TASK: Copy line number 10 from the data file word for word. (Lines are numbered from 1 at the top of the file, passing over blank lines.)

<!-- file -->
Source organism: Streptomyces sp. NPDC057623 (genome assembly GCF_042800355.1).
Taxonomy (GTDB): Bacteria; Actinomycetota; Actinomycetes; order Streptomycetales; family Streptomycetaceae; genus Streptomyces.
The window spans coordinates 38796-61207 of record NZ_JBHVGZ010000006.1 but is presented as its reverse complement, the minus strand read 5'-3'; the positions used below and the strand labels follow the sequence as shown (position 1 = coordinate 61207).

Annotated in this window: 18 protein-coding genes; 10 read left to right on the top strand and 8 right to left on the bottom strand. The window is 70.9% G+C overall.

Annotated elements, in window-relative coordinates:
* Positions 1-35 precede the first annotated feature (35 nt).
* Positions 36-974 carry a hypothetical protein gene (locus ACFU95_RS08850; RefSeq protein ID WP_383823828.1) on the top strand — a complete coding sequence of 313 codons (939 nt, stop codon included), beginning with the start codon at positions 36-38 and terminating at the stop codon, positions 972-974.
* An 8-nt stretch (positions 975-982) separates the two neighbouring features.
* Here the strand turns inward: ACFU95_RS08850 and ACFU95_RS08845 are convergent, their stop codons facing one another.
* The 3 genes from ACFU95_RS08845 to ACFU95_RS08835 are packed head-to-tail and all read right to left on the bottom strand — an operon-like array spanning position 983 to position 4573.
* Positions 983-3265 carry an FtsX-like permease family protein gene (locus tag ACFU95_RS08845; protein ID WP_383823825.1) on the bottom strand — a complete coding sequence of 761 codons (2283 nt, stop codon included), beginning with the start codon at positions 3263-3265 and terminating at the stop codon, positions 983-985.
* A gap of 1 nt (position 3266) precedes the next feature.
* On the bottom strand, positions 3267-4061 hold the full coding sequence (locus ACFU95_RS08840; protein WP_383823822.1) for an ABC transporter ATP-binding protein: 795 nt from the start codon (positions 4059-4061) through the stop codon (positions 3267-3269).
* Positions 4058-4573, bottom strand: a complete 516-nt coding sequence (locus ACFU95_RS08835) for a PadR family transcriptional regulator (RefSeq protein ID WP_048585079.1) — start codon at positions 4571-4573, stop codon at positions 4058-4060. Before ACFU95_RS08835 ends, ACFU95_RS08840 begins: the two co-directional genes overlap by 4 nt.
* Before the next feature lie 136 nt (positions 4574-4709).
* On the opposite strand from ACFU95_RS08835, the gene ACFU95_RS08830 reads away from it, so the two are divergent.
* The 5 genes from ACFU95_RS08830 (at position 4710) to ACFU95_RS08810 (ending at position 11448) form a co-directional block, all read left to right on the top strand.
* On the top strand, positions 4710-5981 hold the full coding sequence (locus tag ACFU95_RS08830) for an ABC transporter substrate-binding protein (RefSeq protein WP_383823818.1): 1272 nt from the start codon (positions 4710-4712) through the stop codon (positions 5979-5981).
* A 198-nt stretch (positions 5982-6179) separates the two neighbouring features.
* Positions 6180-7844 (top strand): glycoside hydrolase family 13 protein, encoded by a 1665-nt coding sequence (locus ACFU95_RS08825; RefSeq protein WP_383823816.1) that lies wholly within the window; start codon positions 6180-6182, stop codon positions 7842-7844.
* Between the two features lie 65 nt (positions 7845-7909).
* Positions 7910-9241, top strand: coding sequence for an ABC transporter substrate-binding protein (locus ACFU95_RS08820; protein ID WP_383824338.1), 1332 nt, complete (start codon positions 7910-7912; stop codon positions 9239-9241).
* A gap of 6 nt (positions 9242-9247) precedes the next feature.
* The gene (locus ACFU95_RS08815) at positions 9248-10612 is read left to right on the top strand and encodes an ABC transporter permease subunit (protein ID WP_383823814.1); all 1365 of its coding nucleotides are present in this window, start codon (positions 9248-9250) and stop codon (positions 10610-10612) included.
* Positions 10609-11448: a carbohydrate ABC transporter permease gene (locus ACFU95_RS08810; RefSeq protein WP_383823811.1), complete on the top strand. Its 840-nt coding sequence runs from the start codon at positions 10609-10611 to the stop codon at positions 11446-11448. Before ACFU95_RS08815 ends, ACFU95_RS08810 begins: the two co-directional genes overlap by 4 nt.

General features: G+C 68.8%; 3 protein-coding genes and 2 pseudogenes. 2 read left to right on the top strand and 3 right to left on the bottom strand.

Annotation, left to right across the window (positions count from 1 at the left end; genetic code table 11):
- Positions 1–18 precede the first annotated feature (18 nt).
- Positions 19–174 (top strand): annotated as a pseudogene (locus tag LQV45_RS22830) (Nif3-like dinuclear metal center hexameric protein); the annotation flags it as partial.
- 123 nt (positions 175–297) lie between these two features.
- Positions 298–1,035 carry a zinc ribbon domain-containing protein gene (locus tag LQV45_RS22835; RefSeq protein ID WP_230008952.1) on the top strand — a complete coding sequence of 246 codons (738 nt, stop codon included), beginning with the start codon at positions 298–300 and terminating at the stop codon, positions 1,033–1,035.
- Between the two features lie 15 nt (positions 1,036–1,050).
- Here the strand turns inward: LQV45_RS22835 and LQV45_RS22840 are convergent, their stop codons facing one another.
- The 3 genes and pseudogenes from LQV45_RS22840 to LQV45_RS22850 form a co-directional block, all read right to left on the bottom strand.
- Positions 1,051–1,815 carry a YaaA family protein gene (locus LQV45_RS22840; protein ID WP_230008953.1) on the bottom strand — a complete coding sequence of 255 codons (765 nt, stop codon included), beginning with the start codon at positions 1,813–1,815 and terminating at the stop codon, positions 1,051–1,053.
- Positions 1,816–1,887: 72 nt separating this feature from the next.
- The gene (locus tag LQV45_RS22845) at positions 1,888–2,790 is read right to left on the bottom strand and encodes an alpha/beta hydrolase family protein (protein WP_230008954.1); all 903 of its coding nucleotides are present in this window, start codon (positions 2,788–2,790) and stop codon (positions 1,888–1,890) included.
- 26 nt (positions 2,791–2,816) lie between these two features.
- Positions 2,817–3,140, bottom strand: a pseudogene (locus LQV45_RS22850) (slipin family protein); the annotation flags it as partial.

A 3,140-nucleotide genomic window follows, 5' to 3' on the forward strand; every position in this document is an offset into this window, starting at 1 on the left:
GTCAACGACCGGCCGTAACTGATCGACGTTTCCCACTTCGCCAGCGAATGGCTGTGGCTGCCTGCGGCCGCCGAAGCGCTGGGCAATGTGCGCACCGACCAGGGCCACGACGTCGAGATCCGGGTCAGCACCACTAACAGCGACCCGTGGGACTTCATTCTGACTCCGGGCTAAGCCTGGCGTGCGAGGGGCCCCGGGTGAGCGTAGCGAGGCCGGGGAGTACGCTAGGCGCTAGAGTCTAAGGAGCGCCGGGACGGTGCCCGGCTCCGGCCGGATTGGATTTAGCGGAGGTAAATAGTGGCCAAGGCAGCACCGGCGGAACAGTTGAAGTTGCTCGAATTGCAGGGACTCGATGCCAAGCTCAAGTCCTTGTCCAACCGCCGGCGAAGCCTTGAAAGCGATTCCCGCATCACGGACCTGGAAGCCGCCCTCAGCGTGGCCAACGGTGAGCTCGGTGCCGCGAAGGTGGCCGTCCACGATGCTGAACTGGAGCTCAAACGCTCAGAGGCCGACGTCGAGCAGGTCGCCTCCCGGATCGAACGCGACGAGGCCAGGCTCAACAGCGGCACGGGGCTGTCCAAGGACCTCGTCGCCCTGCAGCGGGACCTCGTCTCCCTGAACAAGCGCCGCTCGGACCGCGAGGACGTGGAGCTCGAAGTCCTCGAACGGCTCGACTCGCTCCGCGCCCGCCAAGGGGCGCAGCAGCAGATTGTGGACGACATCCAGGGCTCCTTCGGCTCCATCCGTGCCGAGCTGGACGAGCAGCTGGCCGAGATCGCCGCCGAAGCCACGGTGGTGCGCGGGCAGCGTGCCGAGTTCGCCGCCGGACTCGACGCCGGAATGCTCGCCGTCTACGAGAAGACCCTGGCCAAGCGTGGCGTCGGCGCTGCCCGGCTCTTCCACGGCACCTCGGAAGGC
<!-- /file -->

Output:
* The 3 genes from ACFU95_RS08845 to ACFU95_RS08835 are packed head-to-tail and all read right to left on the bottom strand — an operon-like array spanning position 983 to position 4573.